Talbots baseball armed for another WPIAL playoff bid behind Kosko, Marshalwitz

Saturday, May 1, 2021 | 11:01 AM

A pair of lefties have the Hampton baseball team on the right side of the WPIAL playoff picture.

Senior Michael Kosko and junior Cam Marshalwitz are a steady 1-2 punch for the Talbots, who sit on the verge of a fourth consecutive WPIAL postseason berth for the first time in program history.

The two left-handers, who entered this spring with fewer than 15 combined innings of varsity pitching experience, hold a cumulative 2.60 ERA in Section 2-5A games for the Talbots (5-7, 5-3). They will lead Hampton against first-place Plum on May 3-4 and Mars on May 10-11 to close out the regular season.

“We don’t have the velocity that some other teams have,” Hampton coach Kellen Wheeler said. “But the way that they can shape and hit their spots, that helps out a lot.”

Kosko is 0-1 with a 3.15 ERA, 11 strikeouts and eight walks in a team-high 20 innings. Marshalwitz is 3-0 in section play with a 1.87 ERA, 15 strikeouts and seven walks in 15 innings.

The importance of having two quality starters is enhanced this spring because the WPIAL now schedules all section games with the same two teams playing on back-to-back days, home-and-home. Because of PIAA pitch-count rules, the new format prevents teams from throwing their ace in all of the important section games.

With quality left-handers being relatively rare in high school, Hampton has the edge of using two in consecutive games in section play.

“It’s a huge advantage for us, whenever I’m starting one game and then Cam is starting the next game,” Kosko said. “A lot of teams don’t see back-to-back lefties, especially with our caliber for two starters.”

Kosko, who threw only 5 1/3 innings as a sophomore reliever in 2019, opened his senior season by limiting Upper St. Clair to six innings of one-hit shutout ball in a 2-1 loss March 26. The 5-foot-11, 180-pounder also pitched six solid innings in a key 4-3 eight-inning victory over Fox Chapel on April 19.

“For the majority of the season, his offspeed stuff is working pretty much every game,” Wheeler said. “He just comes out and he’s a leader. He’s a senior, and he gets the job done the way we need him to get the job done.”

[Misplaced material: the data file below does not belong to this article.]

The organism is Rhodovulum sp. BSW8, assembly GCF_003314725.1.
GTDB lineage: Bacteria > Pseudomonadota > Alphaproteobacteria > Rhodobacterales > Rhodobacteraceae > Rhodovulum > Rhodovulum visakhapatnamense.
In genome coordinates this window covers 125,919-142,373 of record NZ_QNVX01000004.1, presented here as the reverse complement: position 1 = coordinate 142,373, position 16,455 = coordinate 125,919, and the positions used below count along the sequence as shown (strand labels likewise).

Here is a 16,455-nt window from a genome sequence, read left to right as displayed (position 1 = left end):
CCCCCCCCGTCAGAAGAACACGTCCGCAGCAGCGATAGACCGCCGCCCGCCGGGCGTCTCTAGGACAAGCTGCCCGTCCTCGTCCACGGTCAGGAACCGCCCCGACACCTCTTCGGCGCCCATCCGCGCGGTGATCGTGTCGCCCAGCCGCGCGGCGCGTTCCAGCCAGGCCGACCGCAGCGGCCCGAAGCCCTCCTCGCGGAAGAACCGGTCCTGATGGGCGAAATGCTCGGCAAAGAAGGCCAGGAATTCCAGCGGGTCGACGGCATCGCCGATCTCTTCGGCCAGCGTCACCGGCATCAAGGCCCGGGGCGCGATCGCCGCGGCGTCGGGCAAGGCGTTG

Kosko, whose best pitch is a changeup, lifted weights during the pandemic, adding 15 pounds. He also continued to work with Slippery Rock pitching coach Sean Holliday and his brother Brian, two former star pitchers at Moon, at their Triple Crown Training facility in Coraopolis.

“From where he started at to where he’s at now, you can definitely tell what he’s done with his body has added some velocity to his fastball,” Sean Holliday said. “And not just to his fastball. But the arm speed as well, which adds to the movement of the other pitches. He’s definitely made a lot of strides as far as improving his pitches and repeating and the command of his pitches.”

Kosko also, for the first time, has developed confidence in his curveball.

“Ever since sophomore year, I struggled throwing my curveball,” he said. “But right now I’m throwing my curveball more for strikes. My changeup has good depth, and I’m able to mess up hitters’ timing. I might not be overpowering people with my fastball, but the changeup is a great equalizer for me.”

Marshalwitz is more of a power pitcher, relying on a high-70s to low-80s fastball. The 6-foot-2 junior also put on about 15 pounds of muscle during the offseason, up to 175. He limited Penn Hills to one hit in a 15-0 three-inning rout April 7 — one day after Penn Hills had upset the Talbots, 9-4 — and got the win in relief in the 4-3 extra-inning victory over Fox Chapel.

Marshalwitz, who starts at first base or outfield when he’s not pitching, has been a pleasant surprise at the plate, leading the Talbots with a .586 batting average in section play with 15 runs scored and 10 RBIs.

He posted multiple-hit games against Woodland Hills, Penn Hills (twice), Armstrong (twice) and Fox Chapel.

“Going into the season I was really looking to help from a pitching standpoint and not from batting, because it’s never been a big strength of mine,” Marshalwitz said. “But I did a lot of work this summer … and it’s come to me a lot better.”

Marshalwitz, whose brother, Hampton grad Casey, is a right-handed sophomore pitcher at Division I Youngstown State, played this past summer in showcase events for the D-Bat Elite National U18 team in Northern Virginia.

“I just tried to expose myself to as much baseball as I really could,” he said.

The Talbots boast pitching depth beyond Kosko and Marshalwitz. Senior Shane Bischke, junior Vinnie Matthews and sophomore Ryan Apaliski — another southpaw — have provided quality innings.

“Coming into the season, I was really worried about pitching,” Marshalwitz said. “I thought, ‘Me and Michael are basically it.’ But we’ve had a lot of opportunities for guys to step up with the pitching, and they’ve done a pretty good job so far.”


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